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Waste Not Want Not: Outside2Inside Reduces Food Waste

Don’t judge a book by its cover, a carrot by its wonky shape or an apple by its skin imperfections.

Santa Clara friends founded Outside2Inside on the conviction that beauty is only skin deep. An imperfect apple is just as flavorful and nutritious as one that looks picture perfect. A misshapen carrot is as good for a horse — or a person — as a perfect one.

The friends are on a mission to reduce food waste and educate people on the value of what they call “wonky” vegetables and fruit. This is the less attractive produce that is odd shaped, cracked, wrong sized, discolored or bug bitten.

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“A lot of food is wasted, and yet there are people who don’t have enough food,” said Outside2Inside (O2I) founder Vijay Gurusamy. “We want to reduce hunger and prevent impact on the environment.”

“There’s no demand for imperfect produce, so farmers toss it out,” said O2I Executive Director Sanjai Athi. “We want to create awareness in the community. Forty percent of food is wasted worldwide.”

O2I sponsors classes for kids and programs for corporations and communities to raise awareness of the issue of food waste.

At the Earth Day celebration in Santa Clara in April, O2I had a booth with a display of colorful but imperfect produce. They spoke passionately about the environmental and nutritional virtues of eating wonky-looking produce and gave it away to the kids who stopped by.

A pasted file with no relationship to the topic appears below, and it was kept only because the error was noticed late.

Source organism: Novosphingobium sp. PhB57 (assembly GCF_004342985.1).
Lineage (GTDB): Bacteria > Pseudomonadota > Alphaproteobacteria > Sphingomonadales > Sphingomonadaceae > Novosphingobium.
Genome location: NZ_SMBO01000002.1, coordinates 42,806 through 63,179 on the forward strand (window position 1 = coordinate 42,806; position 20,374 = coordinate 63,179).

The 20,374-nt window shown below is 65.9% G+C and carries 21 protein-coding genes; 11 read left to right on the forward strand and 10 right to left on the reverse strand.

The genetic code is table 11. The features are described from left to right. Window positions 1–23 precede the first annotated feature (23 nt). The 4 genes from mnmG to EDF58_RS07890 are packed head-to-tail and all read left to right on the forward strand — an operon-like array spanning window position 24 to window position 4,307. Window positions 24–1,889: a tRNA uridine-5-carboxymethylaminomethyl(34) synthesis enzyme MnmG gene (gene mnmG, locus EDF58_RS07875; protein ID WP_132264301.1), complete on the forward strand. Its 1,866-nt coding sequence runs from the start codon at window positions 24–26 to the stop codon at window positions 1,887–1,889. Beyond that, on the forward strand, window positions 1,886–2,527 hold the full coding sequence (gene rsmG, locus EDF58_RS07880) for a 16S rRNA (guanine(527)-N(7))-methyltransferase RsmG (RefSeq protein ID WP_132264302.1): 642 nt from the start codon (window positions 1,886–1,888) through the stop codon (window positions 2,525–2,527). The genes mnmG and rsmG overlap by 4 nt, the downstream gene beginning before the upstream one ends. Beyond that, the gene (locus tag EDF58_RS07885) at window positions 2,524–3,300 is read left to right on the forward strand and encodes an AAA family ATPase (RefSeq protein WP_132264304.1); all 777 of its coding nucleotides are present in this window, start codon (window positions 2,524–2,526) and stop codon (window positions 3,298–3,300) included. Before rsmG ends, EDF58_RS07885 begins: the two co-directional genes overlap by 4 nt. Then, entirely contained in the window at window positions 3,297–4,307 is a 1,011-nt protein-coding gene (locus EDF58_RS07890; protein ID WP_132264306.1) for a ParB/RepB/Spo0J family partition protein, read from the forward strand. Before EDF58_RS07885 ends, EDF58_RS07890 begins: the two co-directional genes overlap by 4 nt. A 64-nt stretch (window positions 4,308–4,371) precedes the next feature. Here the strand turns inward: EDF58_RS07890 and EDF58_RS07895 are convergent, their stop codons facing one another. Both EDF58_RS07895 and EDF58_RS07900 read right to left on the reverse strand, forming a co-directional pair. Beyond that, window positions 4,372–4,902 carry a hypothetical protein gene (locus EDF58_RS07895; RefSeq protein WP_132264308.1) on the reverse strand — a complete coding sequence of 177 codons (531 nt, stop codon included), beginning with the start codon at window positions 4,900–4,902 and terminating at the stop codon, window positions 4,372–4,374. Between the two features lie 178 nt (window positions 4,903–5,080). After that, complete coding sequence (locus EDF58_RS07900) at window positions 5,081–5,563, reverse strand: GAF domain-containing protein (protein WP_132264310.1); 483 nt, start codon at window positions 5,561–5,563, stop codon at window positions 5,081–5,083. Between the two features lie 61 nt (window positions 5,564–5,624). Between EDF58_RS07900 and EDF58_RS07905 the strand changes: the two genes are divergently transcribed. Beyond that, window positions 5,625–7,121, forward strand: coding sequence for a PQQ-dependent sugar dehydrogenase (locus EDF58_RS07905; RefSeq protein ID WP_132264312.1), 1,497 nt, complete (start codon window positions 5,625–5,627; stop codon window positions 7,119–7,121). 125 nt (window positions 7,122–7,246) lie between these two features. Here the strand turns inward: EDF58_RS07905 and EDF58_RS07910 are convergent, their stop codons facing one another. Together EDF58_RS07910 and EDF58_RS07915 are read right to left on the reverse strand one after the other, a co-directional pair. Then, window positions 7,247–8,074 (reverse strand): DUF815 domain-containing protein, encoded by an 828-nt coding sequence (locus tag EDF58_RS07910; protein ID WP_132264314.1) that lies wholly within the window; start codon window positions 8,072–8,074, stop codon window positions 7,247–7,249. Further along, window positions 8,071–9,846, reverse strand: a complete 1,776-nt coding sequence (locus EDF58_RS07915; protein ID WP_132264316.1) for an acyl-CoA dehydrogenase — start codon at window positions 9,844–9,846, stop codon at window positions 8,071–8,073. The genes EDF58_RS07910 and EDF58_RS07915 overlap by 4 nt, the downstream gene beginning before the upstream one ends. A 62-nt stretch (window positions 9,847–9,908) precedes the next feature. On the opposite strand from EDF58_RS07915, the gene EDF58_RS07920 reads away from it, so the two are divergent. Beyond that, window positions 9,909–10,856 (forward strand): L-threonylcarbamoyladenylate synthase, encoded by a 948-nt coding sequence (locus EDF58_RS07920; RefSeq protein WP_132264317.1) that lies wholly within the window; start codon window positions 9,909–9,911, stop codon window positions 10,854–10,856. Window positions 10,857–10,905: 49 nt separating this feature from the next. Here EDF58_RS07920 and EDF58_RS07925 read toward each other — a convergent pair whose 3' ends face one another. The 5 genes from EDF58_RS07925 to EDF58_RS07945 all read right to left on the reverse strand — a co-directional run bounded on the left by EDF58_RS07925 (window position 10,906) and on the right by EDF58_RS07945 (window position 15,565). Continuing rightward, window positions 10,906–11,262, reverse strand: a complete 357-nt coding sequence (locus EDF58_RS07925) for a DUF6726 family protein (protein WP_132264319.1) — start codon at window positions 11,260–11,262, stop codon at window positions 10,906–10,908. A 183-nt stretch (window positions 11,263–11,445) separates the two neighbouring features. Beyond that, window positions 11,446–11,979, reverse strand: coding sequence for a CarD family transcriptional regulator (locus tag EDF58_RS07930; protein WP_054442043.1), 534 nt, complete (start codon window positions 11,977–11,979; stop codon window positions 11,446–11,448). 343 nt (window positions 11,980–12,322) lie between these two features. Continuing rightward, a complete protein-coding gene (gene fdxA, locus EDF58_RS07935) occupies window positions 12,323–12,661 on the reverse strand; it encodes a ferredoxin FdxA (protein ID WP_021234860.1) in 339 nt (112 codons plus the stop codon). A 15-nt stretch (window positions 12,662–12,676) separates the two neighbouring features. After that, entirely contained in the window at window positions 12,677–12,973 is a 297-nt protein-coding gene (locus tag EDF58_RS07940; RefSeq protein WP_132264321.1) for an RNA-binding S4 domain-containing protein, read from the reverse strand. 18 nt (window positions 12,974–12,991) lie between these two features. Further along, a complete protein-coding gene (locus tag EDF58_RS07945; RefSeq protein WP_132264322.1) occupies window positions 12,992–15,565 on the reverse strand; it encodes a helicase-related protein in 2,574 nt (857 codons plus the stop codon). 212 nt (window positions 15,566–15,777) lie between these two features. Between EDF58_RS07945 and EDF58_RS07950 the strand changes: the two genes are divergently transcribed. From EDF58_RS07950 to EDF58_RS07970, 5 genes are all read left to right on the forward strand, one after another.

The self-funded, nonprofit organization has about 20 volunteers, most who are vegetarians. They volunteer once a month as a group for various projects.

“Volunteering as a group makes it a community project,” said Gurusamy. “We give back to the community as a community.”

The friends go out together to farms and other locations to salvage or purchase wonky produce and distribute it to organizations such as Second Harvest Food Bank, Sacred Heart Community Service and Emmanuel House in San Jose. They set up stalls with free wonky produce at local schools.

To date, O2I has recovered more than 150,000 pounds of produce, fed more than 5,500 people and raised the awareness of more than 7,000.

“We have to help each other out. That’s the definition of community,” said Gurusamy. “We have so much technology here in Silicon Valley. Yet we’re forgetting the basics of food, clothing and shelter.

“We take food for granted and waste a lot,” he continued. “Through this organization we’re trying to highlight the problem of food waste to bring awareness.”

“There’s discrimination of produce based on looks. There should be no discrimination against produce — or people,” said Gurusamy. “Don’t look at the skin. Look beneath the skin.”

In the U.S. about $6 billion of food is wasted annually.

“To err is human. Not changing is bad,” said Gurusamy. “We can make change for good.”

Visit www.outside2inside.com to learn more about Outside2Inside and for information on how to “prevent, recover and recycle”(the O2I mantra) food waste individually or as a community. Both vegetarians and nonvegetarians are welcome to volunteer.

O2I hopes to participate in the Santa Clara Art and Wine Festival in Central Park Sept. 14 and 15.

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